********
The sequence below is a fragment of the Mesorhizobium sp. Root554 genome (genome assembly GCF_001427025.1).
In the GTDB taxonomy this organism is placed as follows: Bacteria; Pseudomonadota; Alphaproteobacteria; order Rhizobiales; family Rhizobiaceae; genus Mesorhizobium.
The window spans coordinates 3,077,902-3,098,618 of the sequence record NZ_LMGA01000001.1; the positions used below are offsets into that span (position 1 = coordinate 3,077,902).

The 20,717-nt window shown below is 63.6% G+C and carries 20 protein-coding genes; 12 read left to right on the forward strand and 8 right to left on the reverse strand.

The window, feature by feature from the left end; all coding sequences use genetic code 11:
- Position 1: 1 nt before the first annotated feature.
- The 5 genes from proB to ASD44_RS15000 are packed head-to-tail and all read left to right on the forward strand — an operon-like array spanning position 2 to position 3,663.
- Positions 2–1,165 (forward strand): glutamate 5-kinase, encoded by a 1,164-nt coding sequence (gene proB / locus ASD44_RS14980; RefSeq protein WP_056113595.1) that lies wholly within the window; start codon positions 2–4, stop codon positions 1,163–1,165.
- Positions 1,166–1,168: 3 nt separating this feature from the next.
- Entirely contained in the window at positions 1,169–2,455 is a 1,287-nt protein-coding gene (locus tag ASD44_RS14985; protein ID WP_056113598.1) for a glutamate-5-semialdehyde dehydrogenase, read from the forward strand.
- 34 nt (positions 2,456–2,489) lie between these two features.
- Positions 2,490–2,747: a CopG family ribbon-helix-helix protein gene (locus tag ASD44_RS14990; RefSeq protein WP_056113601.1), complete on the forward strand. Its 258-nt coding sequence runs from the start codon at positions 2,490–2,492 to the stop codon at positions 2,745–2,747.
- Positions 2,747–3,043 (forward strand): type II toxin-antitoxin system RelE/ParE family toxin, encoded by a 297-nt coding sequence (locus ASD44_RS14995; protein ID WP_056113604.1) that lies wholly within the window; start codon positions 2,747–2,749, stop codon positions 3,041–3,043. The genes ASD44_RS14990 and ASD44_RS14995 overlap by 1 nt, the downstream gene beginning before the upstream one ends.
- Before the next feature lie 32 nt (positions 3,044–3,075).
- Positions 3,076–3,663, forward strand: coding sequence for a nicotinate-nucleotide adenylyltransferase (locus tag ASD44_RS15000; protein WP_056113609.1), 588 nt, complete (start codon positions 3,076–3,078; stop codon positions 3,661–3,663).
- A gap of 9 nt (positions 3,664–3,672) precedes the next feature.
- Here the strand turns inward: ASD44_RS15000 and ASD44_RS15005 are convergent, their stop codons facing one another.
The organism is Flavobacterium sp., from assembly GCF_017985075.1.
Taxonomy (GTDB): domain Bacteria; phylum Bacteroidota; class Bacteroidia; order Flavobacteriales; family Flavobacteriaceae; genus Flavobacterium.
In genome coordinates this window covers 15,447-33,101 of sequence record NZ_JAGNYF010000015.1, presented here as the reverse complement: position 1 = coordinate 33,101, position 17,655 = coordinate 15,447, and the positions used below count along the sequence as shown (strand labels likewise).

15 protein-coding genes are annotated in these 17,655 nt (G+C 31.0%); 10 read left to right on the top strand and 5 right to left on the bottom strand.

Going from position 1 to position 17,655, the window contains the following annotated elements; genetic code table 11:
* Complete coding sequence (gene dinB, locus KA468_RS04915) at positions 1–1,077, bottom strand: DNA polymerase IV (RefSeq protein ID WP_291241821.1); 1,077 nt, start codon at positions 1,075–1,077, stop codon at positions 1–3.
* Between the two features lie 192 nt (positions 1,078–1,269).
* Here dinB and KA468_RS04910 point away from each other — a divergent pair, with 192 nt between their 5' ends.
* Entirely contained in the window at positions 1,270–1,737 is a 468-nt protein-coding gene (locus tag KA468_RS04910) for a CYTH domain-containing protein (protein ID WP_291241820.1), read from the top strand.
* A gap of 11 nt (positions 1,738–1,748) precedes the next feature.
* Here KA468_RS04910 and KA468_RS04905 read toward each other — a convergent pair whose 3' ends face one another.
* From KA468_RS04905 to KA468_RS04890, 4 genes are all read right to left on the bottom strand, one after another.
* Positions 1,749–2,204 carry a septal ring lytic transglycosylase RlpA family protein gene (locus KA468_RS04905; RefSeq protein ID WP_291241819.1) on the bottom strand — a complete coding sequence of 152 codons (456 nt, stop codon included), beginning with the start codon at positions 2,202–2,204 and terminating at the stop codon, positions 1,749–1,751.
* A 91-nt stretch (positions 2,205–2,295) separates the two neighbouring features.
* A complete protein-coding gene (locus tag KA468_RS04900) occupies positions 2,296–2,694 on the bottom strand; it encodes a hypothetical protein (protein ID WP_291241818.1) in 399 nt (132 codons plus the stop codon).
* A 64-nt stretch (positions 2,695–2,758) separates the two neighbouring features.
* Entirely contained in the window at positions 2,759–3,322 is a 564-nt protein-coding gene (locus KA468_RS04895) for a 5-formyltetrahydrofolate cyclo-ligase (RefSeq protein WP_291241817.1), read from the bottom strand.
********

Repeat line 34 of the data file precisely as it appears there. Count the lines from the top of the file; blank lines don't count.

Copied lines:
* Entirely contained in the window at positions 2,759–3,322 is a 564-nt protein-coding gene (locus KA468_RS04895) for a 5-formyltetrahydrofolate cyclo-ligase (RefSeq protein WP_291241817.1), read from the bottom strand.